They have the opportunity to work in a team with a mentor to learn more about a specific subject and they have the chance to present or teach to their peers. The students said we should do a Kahoot, and I thought, what is a Kahoot? It’s basically a presentation, then a mini-quiz. You can do this on your phone and a question will pop up and you select an answer and then you will get points based on how fast you submit and if you get the answer correct or not. It was cool to see how students are more receptive to different activities.

Large group of people posing in a classroom.
Sophomores in the EAGLE Scholars program practice professional speed networking with their mentor, Patricia Lu./Courtesy of Patricia Lu

Describe the scholarship program within EAGLE Scholars.

Anyone in their second year can apply for what we call a second year application. It’s around a $600 purse. For most students, this is their first time applying for a scholarship. When I applied to college, I didn’t apply for a scholarship until senior year. So, it’s very early, but it gives them the opportunity to familiarize themselves with the realities of a scholarship and to apply with the help and support of a mentor. Over the past few years, at least one of the students has won the $600 scholarship. When they apply for college, it may apply to tuition and such, but it’s really cool to see them work through that process. And whenever I work with seniors, just being able to see how they’ve evolved since they were sophomores is one of the best things.

What inspires you to volunteer?

This is going to sound so cliché, but it feels so good to make a difference. It really is. Whenever you are able to see student rewards, there is no better feeling than when students express their gratitude for their help or simply thank you for taking the time to be with them. One thing that I have seen that is unique is that I have been able to be with them consistently. When you are able to spend time in developed relationships with students, it means so much more.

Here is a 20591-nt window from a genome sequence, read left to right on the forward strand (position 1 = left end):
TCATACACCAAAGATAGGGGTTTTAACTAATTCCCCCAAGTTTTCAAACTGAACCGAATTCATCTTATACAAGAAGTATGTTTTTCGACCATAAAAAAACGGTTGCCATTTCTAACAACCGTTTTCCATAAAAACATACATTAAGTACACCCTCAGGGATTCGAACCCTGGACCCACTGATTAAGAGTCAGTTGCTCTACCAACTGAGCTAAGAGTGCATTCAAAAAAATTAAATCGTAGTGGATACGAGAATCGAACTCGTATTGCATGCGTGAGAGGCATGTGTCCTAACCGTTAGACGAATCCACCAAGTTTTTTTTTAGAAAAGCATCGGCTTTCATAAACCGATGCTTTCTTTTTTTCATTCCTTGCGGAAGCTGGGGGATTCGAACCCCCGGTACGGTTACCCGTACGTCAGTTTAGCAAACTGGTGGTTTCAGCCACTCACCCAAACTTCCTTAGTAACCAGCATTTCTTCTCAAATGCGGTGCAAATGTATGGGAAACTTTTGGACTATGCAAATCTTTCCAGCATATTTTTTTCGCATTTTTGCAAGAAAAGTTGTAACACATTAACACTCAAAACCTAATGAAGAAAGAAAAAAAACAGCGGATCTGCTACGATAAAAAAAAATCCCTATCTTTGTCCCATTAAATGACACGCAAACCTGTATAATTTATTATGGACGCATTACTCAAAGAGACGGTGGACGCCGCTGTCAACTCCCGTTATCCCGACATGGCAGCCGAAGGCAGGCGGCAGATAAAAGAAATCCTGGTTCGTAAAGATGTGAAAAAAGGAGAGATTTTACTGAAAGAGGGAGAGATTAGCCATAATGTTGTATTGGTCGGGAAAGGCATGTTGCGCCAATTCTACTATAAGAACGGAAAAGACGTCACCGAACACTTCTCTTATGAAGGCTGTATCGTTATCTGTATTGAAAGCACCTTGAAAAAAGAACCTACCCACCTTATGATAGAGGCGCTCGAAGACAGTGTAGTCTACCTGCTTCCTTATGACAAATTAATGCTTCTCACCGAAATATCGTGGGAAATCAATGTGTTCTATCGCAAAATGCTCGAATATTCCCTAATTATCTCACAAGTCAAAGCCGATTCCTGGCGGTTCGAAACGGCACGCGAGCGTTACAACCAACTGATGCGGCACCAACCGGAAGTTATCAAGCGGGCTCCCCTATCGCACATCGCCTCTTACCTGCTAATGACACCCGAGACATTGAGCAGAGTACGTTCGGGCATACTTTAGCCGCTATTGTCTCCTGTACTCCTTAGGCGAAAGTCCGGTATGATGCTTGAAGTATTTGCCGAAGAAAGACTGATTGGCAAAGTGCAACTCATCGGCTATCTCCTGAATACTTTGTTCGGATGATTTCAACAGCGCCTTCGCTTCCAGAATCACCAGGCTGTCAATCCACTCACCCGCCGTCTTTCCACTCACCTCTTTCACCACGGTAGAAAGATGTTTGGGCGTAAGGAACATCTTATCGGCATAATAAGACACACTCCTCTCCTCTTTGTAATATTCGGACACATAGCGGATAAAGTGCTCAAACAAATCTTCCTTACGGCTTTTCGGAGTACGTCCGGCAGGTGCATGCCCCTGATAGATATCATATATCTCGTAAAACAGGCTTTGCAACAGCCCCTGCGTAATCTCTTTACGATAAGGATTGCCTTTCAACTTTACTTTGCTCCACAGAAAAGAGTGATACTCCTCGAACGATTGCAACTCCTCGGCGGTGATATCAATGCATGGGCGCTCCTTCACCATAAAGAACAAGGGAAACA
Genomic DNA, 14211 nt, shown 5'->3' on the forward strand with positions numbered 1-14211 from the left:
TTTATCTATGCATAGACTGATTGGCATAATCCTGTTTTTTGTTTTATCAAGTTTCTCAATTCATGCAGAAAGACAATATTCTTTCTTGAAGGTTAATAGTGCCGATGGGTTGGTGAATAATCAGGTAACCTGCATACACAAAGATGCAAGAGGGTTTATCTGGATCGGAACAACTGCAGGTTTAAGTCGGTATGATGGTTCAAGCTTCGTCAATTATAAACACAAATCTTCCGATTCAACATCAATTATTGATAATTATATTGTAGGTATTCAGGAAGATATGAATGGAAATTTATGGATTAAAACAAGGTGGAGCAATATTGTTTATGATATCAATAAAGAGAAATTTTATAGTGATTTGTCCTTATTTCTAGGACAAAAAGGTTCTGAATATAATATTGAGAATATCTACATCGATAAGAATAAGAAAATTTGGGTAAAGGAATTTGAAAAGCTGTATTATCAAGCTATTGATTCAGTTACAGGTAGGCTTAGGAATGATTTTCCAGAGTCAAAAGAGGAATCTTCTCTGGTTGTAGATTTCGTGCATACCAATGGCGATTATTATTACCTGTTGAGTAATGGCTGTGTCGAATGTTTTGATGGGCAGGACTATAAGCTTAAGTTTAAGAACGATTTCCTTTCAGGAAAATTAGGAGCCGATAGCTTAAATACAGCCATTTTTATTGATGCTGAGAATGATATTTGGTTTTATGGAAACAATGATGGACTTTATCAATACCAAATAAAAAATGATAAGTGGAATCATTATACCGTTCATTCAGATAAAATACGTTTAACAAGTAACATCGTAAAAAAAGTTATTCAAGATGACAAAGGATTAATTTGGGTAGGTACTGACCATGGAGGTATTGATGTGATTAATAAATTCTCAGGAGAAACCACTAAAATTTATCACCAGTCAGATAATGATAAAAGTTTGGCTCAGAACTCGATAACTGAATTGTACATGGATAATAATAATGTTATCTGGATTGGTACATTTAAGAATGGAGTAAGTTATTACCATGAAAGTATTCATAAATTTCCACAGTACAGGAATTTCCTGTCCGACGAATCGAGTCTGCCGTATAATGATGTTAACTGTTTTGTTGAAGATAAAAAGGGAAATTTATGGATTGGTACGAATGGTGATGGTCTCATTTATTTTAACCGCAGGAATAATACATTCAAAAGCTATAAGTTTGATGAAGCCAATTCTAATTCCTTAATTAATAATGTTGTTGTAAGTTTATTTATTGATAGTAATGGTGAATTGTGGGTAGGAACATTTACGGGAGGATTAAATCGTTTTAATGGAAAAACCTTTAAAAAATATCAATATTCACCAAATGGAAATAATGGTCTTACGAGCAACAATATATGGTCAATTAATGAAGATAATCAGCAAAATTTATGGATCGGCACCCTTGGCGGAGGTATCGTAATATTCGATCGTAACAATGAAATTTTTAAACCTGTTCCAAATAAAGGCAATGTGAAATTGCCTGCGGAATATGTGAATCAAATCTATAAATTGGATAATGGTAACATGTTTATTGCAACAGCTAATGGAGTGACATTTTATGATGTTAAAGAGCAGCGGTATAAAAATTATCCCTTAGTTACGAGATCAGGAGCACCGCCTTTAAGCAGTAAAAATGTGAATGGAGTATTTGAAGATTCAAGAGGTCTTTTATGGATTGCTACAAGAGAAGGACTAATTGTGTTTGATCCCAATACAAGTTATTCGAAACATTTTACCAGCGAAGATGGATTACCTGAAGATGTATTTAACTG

What have you learned from your experience as a volunteer?

I think I learned patience by volunteering with the students. I also learned that adults don’t know everything. Volunteering is the most effective way for me to teach, and each time it’s just about understanding that students sometimes need different teaching approaches and learning environments.

Why is it important for others to give back, especially young people and students?

Helping out is important because it helps you see the world in a different light. I always hear that kids are the future or this generation, but when you think about it, it’s true. The way you help or support the children of this generation helps them do the same for future generations. These students could be politicians or board members — there’s so much they can accomplish with our support and someone who believes in them.

Are there any partnerships, programs or events that excite you?

I’m excited about the college signing day for seniors. The seniors kind of reveal to all the EAGLE scholars where they are going to college and talk about how much scholarship they were able to get. It was a hybrid virtual and in-person event last year, and we don’t know what this year will be like, but it’s a great feeling. Every time you’re there in person and you hear 100 academics or 75 academics applauding you after sharing your news with them, it’s so exciting.

Want to make a difference in your community like Patricia? Find local volunteer opportunities.